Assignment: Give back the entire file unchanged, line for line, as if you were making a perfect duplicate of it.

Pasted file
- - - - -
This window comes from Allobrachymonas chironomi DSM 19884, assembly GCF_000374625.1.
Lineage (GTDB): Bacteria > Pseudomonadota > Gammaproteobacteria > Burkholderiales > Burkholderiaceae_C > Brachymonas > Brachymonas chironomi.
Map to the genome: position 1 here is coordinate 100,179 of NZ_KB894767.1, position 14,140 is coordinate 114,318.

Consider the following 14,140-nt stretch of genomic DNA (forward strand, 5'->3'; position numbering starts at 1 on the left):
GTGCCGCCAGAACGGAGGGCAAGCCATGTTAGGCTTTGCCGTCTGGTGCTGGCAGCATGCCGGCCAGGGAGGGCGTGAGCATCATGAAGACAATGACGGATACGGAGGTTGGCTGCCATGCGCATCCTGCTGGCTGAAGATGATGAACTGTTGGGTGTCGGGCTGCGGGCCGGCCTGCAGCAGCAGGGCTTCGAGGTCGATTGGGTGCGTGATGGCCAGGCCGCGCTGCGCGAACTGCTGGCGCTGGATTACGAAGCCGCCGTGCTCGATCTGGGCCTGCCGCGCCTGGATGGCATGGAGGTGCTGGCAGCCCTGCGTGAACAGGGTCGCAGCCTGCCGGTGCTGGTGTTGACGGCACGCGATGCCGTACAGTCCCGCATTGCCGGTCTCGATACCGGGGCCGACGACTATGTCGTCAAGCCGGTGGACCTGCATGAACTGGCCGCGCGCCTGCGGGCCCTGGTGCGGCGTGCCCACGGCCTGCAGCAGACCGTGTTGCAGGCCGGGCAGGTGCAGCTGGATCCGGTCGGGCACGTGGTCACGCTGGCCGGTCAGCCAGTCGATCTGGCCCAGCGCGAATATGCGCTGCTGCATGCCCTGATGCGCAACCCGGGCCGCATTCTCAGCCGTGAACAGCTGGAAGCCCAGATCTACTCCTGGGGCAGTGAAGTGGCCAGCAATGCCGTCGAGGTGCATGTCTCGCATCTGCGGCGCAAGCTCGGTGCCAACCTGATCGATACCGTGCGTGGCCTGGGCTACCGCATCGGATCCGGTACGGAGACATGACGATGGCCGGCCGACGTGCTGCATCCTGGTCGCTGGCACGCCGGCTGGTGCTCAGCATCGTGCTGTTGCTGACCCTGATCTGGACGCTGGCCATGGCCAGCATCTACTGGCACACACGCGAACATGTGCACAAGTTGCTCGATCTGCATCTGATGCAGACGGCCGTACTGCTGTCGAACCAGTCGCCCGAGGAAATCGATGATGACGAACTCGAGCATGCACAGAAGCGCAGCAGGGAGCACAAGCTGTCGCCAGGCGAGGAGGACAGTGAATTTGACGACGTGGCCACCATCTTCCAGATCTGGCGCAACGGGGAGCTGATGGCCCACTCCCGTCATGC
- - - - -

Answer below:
This window comes from Allobrachymonas chironomi DSM 19884, assembly GCF_000374625.1.
Lineage (GTDB): Bacteria > Pseudomonadota > Gammaproteobacteria > Burkholderiales > Burkholderiaceae_C > Brachymonas > Brachymonas chironomi.
Map to the genome: position 1 here is coordinate 100,179 of NZ_KB894767.1, position 14,140 is coordinate 114,318.

Consider the following 14,140-nt stretch of genomic DNA (forward strand, 5'->3'; position numbering starts at 1 on the left):
GTGCCGCCAGAACGGAGGGCAAGCCATGTTAGGCTTTGCCGTCTGGTGCTGGCAGCATGCCGGCCAGGGAGGGCGTGAGCATCATGAAGACAATGACGGATACGGAGGTTGGCTGCCATGCGCATCCTGCTGGCTGAAGATGATGAACTGTTGGGTGTCGGGCTGCGGGCCGGCCTGCAGCAGCAGGGCTTCGAGGTCGATTGGGTGCGTGATGGCCAGGCCGCGCTGCGCGAACTGCTGGCGCTGGATTACGAAGCCGCCGTGCTCGATCTGGGCCTGCCGCGCCTGGATGGCATGGAGGTGCTGGCAGCCCTGCGTGAACAGGGTCGCAGCCTGCCGGTGCTGGTGTTGACGGCACGCGATGCCGTACAGTCCCGCATTGCCGGTCTCGATACCGGGGCCGACGACTATGTCGTCAAGCCGGTGGACCTGCATGAACTGGCCGCGCGCCTGCGGGCCCTGGTGCGGCGTGCCCACGGCCTGCAGCAGACCGTGTTGCAGGCCGGGCAGGTGCAGCTGGATCCGGTCGGGCACGTGGTCACGCTGGCCGGTCAGCCAGTCGATCTGGCCCAGCGCGAATATGCGCTGCTGCATGCCCTGATGCGCAACCCGGGCCGCATTCTCAGCCGTGAACAGCTGGAAGCCCAGATCTACTCCTGGGGCAGTGAAGTGGCCAGCAATGCCGTCGAGGTGCATGTCTCGCATCTGCGGCGCAAGCTCGGTGCCAACCTGATCGATACCGTGCGTGGCCTGGGCTACCGCATCGGATCCGGTACGGAGACATGACGATGGCCGGCCGACGTGCTGCATCCTGGTCGCTGGCACGCCGGCTGGTGCTCAGCATCGTGCTGTTGCTGACCCTGATCTGGACGCTGGCCATGGCCAGCATCTACTGGCACACACGCGAACATGTGCACAAGTTGCTCGATCTGCATCTGATGCAGACGGCCGTACTGCTGTCGAACCAGTCGCCCGAGGAAATCGATGATGACGAACTCGAGCATGCACAGAAGCGCAGCAGGGAGCACAAGCTGTCGCCAGGCGAGGAGGACAGTGAATTTGACGACGTGGCCACCATCTTCCAGATCTGGCGCAACGGGGAGCTGATGGCCCACTCCCGTCATGC